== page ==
Simcha Chodatov - a tragic victim of dangerous times
Simcha Chodatov - a tragic victim of dangerous times

As a teacher at Yeshiva Dvar Yerusholayim , I wish to correct the false image the public received of our student, Simcha Chodatov, of blessed memory. There is no intention of implicating anyone in his death, just an attempt to clear his name.

Simcha was killed due to a tragic error and subsequently had his reputation unjustly maligned by being called a "mentally unstable" (timhoni)) who acted in a way suspicious to nearby soldiers and who tried to grab one of their rifles, presumably to use against them.

The story is problematic in that those assumptions do not match reality. We knew Simcha for many years, since he joined the Yeshiva as a person determined to be a baal teshuva and become a Torah scholar . He kept to this for many years and climbed slowly up the ladder the Torah way. He was respectful of his Rabbis, and for the six years we knew him, did not exhibit any sign of mental instability.

Additionally, he chose to work in security, and related to friends that his field gives him satisfaction knowing that he is keeping Jews protected. This seems inconsistent with the assumption that he harbored any idea of harming Jews, Yidden, unless he was sure the soldiers were terrorists in disguise. This, too, is hard to believe, as the argument that took place between them should have made all of them realize that they were Jewis.

The accepted story seems to clash with the reality as we know it, and we, at his yeshiva, therefore present a more likely record of what actually occurred.

One of the Rabbis at our yeshiva interviewed several witnesses and watched the unedited video several times (as opposed to the edited video currently available) and the following is his take on what actually occurred:

On the bus, a man felt that Simcha looked suspicious, his skin was a bit dark, he was not wearing yeshivish clothing, he seemed nervous, was holding a bag with something inside (turns out it was a loaf of bread) and seemed to stare at each person as he passed their seats to exit the bus. After Simcha got off the bus, a man claimed that Simcha looked suspicious and asked the bus driver to investigate.

Women on the bus began yelling hysterically “mechabel” (terrorist). The driver asked two soldiers standing nearby to investigate. They approached and immediately grabbed Simcha by his shirt collar. He had no idea why he was being attacked, and tried to free himself from their grip.

The bus driver ran out of the bus and used a shocker to disable Simcha, and Simcha fell to the ground. The soldiers then shot Simcha in the legs.

Simcha is seen in the video gripping one of the soldier's guns. It seems that he was trying to pull himself up and he was able to use both hands by holding onto the gun.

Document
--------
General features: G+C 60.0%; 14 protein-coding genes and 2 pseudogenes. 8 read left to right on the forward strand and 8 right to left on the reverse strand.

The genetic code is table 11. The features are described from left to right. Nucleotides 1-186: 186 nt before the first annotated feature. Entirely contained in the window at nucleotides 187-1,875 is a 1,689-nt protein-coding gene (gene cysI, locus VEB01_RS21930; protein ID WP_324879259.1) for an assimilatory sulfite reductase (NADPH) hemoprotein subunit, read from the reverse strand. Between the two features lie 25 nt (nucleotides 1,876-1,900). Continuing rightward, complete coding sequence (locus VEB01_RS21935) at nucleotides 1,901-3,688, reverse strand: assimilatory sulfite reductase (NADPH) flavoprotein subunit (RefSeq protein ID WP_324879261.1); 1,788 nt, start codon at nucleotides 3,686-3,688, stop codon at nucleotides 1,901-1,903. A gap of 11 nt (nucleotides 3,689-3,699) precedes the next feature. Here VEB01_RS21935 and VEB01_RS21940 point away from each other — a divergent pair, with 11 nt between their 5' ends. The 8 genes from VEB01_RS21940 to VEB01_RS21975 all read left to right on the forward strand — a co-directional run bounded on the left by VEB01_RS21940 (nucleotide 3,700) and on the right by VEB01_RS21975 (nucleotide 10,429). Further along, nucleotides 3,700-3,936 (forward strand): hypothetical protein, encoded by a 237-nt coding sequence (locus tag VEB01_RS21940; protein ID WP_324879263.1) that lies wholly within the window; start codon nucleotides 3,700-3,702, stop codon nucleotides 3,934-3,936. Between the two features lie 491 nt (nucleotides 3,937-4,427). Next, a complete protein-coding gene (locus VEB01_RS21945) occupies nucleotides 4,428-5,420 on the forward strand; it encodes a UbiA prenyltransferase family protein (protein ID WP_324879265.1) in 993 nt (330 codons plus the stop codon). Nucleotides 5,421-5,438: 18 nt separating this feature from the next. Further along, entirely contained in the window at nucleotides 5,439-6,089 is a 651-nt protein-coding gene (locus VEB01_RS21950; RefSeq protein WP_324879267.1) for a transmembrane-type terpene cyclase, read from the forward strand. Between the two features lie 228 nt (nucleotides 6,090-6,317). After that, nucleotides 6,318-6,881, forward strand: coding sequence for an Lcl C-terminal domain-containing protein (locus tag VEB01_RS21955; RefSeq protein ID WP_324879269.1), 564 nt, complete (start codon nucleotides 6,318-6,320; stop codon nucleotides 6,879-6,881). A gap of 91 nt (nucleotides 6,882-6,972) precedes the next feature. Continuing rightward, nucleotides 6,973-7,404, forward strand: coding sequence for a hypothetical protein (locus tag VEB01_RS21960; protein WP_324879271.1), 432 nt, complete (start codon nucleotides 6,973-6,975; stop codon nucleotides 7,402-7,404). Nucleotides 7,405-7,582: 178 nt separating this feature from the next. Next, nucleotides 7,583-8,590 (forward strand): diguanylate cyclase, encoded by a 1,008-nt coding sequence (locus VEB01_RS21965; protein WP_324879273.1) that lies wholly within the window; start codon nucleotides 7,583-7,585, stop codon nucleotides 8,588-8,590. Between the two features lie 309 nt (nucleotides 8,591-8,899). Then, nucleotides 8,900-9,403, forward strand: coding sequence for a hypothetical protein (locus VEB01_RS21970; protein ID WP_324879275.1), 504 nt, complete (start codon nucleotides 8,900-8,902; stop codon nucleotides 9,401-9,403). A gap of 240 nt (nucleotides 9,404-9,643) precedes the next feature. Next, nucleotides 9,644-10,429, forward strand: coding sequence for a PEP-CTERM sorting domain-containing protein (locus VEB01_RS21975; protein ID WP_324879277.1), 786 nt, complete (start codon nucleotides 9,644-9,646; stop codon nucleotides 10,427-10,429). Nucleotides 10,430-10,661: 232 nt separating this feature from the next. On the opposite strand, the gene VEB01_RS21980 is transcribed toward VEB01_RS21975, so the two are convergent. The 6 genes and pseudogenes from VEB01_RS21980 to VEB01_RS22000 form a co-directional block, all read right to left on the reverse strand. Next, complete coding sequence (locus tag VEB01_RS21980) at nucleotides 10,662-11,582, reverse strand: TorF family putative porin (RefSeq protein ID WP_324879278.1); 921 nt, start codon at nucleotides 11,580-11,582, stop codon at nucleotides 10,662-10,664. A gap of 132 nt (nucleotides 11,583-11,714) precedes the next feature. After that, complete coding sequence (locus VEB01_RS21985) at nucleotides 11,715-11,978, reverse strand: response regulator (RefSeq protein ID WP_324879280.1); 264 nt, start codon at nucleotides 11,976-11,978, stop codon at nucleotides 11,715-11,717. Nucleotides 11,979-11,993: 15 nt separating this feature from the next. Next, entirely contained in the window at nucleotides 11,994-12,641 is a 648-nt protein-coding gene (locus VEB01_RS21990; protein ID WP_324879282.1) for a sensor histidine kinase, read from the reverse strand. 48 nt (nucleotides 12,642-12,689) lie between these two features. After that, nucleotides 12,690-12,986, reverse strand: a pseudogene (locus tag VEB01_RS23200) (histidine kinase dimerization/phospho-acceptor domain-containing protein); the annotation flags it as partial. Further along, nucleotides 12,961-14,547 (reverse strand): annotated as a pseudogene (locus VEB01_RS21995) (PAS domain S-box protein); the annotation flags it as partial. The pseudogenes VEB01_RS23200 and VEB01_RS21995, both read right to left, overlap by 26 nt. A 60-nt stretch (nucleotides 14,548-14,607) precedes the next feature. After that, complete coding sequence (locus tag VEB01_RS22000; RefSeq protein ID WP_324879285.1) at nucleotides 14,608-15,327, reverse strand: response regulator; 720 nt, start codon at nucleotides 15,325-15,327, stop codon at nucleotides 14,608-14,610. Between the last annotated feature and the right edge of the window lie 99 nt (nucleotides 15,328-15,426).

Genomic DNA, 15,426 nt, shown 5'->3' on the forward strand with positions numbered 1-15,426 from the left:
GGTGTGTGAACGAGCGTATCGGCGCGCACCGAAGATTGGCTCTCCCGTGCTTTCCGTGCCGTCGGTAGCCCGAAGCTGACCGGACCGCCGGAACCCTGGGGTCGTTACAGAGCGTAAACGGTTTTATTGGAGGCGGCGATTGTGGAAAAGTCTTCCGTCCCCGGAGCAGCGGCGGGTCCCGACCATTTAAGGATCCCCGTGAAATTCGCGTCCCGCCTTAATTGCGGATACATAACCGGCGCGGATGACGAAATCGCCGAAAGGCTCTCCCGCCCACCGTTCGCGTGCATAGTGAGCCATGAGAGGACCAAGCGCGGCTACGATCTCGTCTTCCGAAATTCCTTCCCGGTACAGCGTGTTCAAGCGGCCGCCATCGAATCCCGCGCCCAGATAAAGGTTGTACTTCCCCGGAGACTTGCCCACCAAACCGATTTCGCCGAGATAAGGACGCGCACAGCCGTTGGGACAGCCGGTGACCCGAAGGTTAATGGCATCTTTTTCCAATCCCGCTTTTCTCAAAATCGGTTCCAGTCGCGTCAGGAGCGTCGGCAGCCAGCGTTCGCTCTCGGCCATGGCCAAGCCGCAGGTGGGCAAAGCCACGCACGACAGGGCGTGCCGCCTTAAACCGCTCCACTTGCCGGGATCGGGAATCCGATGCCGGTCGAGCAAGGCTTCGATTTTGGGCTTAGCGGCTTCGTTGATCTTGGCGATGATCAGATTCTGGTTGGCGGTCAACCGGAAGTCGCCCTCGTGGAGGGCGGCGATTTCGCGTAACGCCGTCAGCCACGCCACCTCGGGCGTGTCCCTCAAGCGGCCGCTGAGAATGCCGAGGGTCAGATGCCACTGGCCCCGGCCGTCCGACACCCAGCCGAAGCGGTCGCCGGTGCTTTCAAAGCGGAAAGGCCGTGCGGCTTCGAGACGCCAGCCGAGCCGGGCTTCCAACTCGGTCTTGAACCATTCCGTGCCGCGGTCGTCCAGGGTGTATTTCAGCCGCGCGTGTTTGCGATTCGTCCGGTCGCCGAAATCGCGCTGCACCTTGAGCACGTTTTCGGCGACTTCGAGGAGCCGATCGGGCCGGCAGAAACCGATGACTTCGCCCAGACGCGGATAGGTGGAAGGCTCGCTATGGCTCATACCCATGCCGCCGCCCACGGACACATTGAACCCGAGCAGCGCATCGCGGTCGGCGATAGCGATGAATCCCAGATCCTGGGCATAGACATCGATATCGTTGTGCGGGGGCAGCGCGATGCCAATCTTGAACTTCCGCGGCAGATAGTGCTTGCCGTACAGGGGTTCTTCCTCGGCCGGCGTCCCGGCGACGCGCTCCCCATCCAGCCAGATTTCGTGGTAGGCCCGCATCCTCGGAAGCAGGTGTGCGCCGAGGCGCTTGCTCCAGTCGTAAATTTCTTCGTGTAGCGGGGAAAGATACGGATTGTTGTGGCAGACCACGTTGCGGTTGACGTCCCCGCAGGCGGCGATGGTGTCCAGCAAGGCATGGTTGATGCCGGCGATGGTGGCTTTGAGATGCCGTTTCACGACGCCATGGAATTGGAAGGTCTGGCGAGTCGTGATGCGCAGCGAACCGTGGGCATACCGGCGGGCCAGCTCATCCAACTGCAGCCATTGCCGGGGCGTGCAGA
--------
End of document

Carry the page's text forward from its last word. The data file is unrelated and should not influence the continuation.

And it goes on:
Dozens of teenage girls standing nearby were yelling on top of their lungs “mechabel mechabel”’ and were petrified.

A guard in a nearby building heard the yelling and came running with a loaded gun, and shot Simcha to death.

We do not think anyone acted with malice, everything happened within a minute or two, and there was no time to think.

We knew Simcha as a fine, emotionally healthy person with strong faith, emuna. We knew him from the day he arrived from Kavkaz ( the Caucasian Mountains) and joined the yeshiva to become a baal teshuva. He was a self made man who took learning Torah seriously, and would often spend many hours in the Bais Midrash (study hall) learning. He excelled in tefila (prayer) and evinced exemplary respect, derech eretz,  towards the Rabbis at the Yeshiva.

Students at Dvar Yerusholayim are regular Shabbos guests at local families in Har Nof, and the families who hosted Simcha speak wery highly of his politeness and gratitude towards his hosts. The Rash Yeshiva and Rebitzin especially enjoyed his company, and were very proud of Simcha’s progress at the yeshiva.

After several years at the yeshiva, Simcha left to serve in the IDF's hareidi Netzach Yehuda unit, with plans for being able to work afterwards to support a family.

During his years in service, when he had a Shabbat off or other leave, Simcha would return to the yeshiva and spend his time learning in the Bais Midrash.

After successfully completing his army service two years ago, he worked as a guard, saved up money and several months ago brought his mother to Israel, and they rented an apartment together.

We wish to honor a person who successfully stood up to the many challenges he faced in his life till that life was tragically cut short.

Are we to learn from the tragedy to consider possible consequences before starting a ruckus, before yelling hysterically, and before shooting an already injured person if it is not definite that he is a terrorist?

I am unable to answer this, since in a real situation of danger, sakana, every second is critical. Nonetheless, yelling hysterically does not contribute to safety and refraining from doing so could allow those who are armed to think more clearly.

Yehi Zichro Boruch, May his memory be a blessing.